One can say, well, what is wrong with registering organizations. But just a few paragraphs thereafter, the bill now wants every organization to submit their projects for approval before such projects can be executed. This means that all old boys associations must go to Abuja for clearance before they can do little things like repainting their schools. Women associations would need clearance from Abuja to execute projects such as sinking boreholes in their communities. Age grades must get clearance from Abuja to execute projects such as buying band set for primary schools in their towns. But that’s not all. Every two years, these age grades, women groups, etc., must also go to Abuja to renew their registrations. Failure to do so may attract 18 months in jail.

Now think about an age grade in Umueze Amaimo, in Ikeduru Local Government Area of Imo State, that manages to raise N150,000.00 for the purchase of band-set for their local primary school. The transportation to Abuja and back to submit the proposal would gulp the entire money. Of course, Nigeria being what it is, the government officials that work at that commission must ask for bribes for the project to be approved. Again, Nigeria being what it is, if your project may benefit Christians, a Muslim official may just not approve it and vice versa. They say you can go to court. In Nigeria? The backlog of serious cases may not even be dealt with in the next ten years, talkless of a case for your petty project. The court and attorney fees alone will be enough to discourage you.

Even if you manage to beat all these odds, the secretary of the commission can still deny your re-registration. That is why they want you to re-register every two years. So, if you criticize them, they will find something to deny your application. Think about it this way. As 2019 elections are approaching, some NGOs are planning to work hard to sensitize the people and monitor elections. If they know your NGO is outspoken, your project proposal to monitor the elections may not even be approved, even though they are not paying for it. If by chance they approve it and you report against them, wait until your NGO’s registration expires in the next two years. How about the passage on expatriates? Here I am thinking of those that do medical missions. This bill will simply frustrate them.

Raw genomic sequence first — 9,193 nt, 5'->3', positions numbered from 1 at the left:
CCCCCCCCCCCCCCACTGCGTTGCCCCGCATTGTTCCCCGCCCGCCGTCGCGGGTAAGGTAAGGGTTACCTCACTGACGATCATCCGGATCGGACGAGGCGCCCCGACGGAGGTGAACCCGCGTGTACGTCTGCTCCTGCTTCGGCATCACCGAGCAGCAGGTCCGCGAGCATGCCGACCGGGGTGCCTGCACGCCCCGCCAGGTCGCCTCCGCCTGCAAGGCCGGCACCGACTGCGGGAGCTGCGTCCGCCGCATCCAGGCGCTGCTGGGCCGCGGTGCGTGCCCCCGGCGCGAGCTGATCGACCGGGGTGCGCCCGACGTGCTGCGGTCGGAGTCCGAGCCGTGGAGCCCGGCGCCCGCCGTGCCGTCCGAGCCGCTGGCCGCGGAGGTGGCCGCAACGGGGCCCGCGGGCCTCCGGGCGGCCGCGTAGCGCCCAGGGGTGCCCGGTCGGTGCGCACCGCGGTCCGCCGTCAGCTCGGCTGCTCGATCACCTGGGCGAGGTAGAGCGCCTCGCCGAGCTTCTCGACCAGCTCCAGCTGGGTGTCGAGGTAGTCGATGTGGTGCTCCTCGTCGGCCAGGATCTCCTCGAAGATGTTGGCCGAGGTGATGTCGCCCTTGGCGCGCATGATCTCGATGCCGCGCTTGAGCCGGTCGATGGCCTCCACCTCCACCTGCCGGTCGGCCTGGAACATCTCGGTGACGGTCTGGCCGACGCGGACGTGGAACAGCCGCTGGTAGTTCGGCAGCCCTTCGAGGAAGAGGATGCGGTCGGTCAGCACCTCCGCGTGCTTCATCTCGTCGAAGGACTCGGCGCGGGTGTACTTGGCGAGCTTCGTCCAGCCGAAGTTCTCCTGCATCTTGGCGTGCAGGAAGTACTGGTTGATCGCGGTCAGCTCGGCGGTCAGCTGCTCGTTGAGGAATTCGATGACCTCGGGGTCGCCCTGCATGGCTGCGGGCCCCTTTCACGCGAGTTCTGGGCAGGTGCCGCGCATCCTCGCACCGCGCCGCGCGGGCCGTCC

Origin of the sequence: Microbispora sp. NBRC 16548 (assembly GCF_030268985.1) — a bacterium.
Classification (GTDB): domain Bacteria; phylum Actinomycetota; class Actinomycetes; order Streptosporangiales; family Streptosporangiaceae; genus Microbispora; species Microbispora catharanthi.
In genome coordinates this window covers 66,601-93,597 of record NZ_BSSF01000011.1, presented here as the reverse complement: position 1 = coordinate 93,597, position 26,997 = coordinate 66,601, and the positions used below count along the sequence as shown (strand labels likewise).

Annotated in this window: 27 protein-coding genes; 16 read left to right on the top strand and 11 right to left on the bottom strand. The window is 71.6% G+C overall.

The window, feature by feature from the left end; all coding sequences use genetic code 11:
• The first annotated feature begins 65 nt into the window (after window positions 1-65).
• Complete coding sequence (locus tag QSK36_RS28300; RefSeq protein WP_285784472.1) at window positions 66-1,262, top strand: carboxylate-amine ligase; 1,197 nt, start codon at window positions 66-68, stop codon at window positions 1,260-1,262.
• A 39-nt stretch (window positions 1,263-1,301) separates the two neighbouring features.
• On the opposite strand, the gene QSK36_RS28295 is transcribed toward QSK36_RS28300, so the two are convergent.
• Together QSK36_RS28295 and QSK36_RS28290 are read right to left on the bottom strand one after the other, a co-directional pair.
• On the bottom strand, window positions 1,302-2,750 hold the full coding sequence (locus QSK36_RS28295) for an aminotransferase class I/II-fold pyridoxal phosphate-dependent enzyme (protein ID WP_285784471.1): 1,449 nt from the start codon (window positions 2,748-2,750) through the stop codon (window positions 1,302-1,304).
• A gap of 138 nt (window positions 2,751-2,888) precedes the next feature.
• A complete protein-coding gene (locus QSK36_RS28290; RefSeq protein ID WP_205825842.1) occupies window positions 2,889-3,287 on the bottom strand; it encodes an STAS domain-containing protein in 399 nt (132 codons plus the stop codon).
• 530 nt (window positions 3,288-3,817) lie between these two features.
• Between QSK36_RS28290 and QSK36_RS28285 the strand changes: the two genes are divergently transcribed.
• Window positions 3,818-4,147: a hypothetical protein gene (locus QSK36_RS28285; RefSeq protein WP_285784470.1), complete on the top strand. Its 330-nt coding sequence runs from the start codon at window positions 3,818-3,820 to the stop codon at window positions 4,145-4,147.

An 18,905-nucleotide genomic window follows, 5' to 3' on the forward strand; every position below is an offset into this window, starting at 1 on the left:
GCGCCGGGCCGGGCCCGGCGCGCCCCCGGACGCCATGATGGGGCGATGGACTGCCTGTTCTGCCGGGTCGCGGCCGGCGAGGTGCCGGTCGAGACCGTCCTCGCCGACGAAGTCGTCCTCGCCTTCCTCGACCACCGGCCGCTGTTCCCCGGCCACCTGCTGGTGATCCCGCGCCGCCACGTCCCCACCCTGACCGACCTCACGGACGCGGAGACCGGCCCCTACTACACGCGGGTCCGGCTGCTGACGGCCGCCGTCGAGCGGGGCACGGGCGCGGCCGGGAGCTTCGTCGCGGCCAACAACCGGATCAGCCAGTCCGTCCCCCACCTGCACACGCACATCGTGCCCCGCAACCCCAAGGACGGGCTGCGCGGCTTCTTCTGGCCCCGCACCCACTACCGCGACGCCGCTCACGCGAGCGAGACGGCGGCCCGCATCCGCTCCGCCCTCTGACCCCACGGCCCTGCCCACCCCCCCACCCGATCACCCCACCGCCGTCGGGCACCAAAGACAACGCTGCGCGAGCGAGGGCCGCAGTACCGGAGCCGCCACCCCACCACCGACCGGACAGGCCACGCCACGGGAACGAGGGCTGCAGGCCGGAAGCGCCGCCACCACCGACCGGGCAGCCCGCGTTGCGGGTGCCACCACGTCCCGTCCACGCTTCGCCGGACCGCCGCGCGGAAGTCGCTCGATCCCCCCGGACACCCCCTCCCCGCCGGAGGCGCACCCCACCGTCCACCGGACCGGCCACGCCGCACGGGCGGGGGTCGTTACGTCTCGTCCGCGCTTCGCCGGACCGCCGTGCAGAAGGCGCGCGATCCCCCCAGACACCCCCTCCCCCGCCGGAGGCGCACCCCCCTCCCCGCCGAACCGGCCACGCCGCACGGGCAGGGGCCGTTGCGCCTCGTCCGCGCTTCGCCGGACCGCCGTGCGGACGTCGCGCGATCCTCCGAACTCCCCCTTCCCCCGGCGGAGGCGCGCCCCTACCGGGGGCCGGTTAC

One would be a Saint to continue to function in this difficult situation. Many people will just give up and back out. But that is Abuja’s ultimate goal. To silence opposition. Sadly, the Nigerian masses will be the greatest losers as many NGOs will pack up and many human rights groups may leave. Then, Abuja will kill us and dance on our graves.

Rev. Fr. Dr. Godswill Agbagwa teaches Moral Theology at St. Mary’s University and Seminary in Baltimore. He holds M.A. in Legal and Ethical Studies as well as a doctorate in Moral Theology. He is the Founder and President of the Center for Social Awareness, Advocacy and Ethics, a fast-growing international non-profit organization raising a new crop of African leaders and work-force imbued with the morals, excellent leadership skills and enterpreneurial spirit to facilitate development and end poverty in Africa. @GodswillAgbagwa; @csaaeinc